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Stories of years gone by grow on Tomato Day vine
I-Tomato Day pic
Donna and Linda Puckett sort through tomato plants Friday at United Community Banks annual Customer Appreciation Day. - photo by Michele Hester Dawson Community News

Donna and Linda Puckett know a thing or two about growing tomatoes.

They can also give a lesson on a dozen ways to prepare the southern staple, high in vitamin C and vitamin K.

"I can them, or make salad with them, or just eat them," said Linda Puckett, who picked up her free tomato plants Friday morning during United Community Bank's Customer Appreciation Day.

"Tomato sandwich with mayonnaise on white bread, that's my favorite."

Surveying the package of three vines, she held up her plants, which were grown by agriculture students at Dawson County High School.

"Oh yeah, they're good tomatoes," she said.


An annual event that's been going on since the early 80s, Tomato Day at the bank is a much anticipated event for many in the community.

"We've been getting our tomatoes here for as long as I remember--probably forever," Donna Puckett said.

The bank passed out 13,000 tomato plants in a matter of a couple hours, according to James Askew, chief executive officer of the Dawsonville locations.

"We get so many ‘thank yous' and stories of years gone by. It's also been fun to hear all the tomato stories over the years," he said. "We see a lot of the same people, but we also meet a lot of new people every year."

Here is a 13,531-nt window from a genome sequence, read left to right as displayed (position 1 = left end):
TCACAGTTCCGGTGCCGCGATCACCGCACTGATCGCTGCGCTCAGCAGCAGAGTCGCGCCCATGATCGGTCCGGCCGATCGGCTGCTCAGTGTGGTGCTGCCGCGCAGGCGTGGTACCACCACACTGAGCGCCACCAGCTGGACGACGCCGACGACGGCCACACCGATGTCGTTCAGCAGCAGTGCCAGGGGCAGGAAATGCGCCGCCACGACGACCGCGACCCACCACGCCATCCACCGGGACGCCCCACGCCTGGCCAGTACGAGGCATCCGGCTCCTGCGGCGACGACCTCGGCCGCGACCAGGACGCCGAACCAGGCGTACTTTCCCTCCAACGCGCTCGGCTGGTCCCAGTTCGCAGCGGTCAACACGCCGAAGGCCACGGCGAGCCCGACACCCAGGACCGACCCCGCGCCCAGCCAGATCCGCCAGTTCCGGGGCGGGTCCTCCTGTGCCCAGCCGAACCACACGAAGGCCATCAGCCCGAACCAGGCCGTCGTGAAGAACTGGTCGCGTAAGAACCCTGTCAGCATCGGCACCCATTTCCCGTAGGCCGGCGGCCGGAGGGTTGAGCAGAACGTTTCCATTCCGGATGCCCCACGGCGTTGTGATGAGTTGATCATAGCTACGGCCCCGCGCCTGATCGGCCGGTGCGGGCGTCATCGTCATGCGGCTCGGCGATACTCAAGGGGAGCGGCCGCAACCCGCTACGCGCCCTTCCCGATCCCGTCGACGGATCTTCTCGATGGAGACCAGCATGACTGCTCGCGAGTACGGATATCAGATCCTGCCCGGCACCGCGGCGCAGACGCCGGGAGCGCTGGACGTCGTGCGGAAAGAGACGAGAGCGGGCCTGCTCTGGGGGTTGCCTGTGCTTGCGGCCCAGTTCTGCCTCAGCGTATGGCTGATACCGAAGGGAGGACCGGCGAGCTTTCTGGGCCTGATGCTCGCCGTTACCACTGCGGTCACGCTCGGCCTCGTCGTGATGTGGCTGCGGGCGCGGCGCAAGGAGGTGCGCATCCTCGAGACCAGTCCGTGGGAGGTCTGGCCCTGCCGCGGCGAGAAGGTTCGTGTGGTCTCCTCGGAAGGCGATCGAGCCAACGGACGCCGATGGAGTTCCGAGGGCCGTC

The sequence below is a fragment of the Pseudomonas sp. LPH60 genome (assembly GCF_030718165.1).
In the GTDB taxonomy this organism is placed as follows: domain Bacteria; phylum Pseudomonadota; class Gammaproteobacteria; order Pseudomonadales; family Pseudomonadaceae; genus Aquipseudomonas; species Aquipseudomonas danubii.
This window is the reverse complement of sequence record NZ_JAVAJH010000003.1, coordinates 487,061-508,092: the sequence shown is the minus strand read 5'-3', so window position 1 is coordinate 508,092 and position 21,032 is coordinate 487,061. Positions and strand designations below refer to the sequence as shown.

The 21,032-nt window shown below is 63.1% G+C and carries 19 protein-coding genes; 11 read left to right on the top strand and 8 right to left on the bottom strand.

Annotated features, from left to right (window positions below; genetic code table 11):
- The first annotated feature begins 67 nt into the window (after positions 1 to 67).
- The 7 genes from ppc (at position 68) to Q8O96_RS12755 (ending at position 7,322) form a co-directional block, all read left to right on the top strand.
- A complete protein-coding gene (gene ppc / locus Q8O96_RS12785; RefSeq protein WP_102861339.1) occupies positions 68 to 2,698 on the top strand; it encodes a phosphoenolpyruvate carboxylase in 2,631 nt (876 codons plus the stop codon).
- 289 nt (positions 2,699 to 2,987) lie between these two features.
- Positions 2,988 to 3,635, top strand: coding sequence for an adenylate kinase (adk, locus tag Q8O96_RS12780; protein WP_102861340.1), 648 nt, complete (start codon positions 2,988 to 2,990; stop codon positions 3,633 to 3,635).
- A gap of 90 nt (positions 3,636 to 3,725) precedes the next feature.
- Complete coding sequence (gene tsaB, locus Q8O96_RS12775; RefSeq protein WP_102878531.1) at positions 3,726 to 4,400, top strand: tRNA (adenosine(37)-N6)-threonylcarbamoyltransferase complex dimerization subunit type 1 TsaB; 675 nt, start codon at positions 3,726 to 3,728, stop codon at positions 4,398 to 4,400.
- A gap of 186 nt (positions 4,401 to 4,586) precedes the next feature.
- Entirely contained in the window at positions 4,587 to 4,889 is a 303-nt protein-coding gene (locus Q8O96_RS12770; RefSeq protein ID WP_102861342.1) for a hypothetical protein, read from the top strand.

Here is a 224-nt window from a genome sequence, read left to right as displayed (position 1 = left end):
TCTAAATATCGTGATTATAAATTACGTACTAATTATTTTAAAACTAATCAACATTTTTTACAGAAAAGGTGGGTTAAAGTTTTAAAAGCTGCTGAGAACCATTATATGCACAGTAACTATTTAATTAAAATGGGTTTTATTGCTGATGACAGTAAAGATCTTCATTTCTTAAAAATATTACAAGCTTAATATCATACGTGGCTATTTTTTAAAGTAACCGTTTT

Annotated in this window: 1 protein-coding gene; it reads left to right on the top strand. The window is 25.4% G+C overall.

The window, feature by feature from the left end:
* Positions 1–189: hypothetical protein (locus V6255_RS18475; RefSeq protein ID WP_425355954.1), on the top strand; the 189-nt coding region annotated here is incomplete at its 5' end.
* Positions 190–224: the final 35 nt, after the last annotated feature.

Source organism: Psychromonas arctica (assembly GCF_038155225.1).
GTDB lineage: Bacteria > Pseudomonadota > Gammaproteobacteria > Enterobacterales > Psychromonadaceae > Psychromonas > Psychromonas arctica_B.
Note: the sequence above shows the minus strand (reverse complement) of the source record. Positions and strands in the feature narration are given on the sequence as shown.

Tomato Day, which also includes free hotdogs, chips and soft drinks for everyone that stops by, is an afternoon Askew and his staff looks forward to all year long.

"It's always been a way to tell our customers how much we appreciate them. We clearly understand that they are the reason we all have jobs," he said. ‘It's definitely one of the most rewarding days in my calendar year."

And that gratitude pays off throughout the summer, as customers return to the bank with gifts of their harvests.

"People frequently bring back tomatoes and give them to employees after they start producing. That's just an added bonus," he said. "We've seen some whoppers come back."

 

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